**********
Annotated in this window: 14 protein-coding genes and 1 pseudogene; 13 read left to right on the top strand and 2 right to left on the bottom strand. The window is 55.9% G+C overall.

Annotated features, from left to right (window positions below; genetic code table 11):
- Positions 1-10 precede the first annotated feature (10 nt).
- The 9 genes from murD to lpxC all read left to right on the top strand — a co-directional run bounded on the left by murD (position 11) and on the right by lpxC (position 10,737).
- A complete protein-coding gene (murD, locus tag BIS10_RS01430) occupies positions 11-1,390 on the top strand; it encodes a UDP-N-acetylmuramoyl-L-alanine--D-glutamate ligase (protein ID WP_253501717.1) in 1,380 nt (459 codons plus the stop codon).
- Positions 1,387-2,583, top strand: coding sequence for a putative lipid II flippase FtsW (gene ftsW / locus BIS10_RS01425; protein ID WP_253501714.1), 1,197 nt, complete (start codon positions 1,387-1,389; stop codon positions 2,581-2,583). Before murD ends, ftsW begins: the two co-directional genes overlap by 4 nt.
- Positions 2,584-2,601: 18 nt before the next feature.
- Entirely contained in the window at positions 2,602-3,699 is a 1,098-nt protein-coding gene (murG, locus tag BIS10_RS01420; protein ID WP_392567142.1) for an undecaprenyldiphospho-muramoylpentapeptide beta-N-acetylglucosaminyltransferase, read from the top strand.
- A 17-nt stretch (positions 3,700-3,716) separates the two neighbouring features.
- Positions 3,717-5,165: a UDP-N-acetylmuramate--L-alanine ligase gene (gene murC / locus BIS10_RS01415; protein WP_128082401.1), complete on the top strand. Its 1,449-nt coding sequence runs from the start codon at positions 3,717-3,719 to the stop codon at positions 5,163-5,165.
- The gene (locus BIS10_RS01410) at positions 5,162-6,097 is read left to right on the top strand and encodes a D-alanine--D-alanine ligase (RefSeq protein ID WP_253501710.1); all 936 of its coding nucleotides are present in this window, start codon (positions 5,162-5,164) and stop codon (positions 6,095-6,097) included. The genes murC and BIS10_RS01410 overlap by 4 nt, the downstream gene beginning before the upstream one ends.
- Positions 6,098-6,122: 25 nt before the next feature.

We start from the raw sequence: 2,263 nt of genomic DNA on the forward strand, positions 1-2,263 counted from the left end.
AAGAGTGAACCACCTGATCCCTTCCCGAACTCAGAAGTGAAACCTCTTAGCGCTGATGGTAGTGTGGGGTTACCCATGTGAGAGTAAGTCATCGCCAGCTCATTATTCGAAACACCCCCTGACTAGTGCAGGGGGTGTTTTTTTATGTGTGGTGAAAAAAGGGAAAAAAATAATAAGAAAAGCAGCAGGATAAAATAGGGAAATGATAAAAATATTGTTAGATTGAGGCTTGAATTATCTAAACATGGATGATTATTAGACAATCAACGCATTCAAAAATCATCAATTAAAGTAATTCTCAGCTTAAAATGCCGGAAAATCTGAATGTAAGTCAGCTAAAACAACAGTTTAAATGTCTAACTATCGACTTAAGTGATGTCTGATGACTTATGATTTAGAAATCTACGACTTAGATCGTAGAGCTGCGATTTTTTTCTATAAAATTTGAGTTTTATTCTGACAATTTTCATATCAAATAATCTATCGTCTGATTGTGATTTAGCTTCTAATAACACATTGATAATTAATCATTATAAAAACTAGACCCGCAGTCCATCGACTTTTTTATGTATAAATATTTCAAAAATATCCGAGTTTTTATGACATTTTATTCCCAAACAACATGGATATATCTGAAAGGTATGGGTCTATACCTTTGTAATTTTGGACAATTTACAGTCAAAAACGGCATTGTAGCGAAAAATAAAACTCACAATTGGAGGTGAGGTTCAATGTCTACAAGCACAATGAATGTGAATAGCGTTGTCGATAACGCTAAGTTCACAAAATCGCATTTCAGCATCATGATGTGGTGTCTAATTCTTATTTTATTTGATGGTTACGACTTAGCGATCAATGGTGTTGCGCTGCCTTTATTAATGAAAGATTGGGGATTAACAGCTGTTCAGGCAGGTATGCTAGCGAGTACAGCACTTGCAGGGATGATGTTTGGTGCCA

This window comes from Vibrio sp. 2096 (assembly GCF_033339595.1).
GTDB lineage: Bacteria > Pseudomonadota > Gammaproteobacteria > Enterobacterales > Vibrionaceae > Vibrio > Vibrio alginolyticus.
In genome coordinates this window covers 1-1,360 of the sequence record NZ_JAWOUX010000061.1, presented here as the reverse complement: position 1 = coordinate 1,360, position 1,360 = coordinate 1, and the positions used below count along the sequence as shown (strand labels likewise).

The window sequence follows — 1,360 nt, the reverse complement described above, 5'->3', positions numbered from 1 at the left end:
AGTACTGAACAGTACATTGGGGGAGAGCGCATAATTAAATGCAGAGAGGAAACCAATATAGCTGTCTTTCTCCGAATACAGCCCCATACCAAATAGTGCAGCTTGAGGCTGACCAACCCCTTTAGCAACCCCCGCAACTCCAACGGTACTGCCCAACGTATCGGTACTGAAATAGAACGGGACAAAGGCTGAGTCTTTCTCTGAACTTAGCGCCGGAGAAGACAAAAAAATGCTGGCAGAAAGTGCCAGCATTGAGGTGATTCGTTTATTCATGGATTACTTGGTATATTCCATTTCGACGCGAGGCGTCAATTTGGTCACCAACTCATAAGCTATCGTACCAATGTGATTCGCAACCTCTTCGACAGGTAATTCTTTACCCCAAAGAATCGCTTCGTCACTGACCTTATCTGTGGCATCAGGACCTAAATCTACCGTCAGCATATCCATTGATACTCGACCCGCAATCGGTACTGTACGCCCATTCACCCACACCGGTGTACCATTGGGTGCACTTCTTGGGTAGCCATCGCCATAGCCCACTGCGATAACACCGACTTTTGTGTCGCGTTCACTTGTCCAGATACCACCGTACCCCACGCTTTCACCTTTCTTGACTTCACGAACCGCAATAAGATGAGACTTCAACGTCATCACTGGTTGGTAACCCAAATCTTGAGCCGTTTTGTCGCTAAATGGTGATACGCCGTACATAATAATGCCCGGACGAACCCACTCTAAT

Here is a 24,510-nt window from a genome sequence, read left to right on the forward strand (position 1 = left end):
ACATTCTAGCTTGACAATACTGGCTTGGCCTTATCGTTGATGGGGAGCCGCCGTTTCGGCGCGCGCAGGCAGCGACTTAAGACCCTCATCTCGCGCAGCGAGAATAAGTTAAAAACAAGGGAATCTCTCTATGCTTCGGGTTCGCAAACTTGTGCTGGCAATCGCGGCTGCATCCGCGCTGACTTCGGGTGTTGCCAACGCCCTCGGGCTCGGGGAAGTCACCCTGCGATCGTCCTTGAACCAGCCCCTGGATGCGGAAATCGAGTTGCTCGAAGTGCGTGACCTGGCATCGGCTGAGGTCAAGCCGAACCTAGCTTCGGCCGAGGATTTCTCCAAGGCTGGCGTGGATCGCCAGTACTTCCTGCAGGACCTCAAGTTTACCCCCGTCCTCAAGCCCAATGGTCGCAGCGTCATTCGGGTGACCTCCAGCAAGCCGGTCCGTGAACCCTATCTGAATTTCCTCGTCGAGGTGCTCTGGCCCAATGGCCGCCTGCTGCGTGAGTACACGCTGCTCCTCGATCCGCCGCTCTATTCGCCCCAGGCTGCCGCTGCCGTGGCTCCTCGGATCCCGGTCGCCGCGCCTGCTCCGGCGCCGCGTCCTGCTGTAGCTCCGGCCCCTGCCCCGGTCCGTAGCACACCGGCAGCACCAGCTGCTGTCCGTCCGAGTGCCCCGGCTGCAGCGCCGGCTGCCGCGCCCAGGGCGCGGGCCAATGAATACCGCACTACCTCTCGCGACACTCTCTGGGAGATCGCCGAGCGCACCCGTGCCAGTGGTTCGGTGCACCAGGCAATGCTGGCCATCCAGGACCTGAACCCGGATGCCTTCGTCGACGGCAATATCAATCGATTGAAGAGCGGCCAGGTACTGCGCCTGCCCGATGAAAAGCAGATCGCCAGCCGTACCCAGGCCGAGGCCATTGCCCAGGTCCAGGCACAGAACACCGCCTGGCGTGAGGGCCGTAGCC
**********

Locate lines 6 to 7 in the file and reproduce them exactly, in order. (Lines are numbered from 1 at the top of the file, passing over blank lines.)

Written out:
- Positions 1,387-2,583, top strand: coding sequence for a putative lipid II flippase FtsW (gene ftsW / locus BIS10_RS01425; protein ID WP_253501714.1), 1,197 nt, complete (start codon positions 1,387-1,389; stop codon positions 2,581-2,583). Before murD ends, ftsW begins: the two co-directional genes overlap by 4 nt.
- Positions 2,584-2,601: 18 nt before the next feature.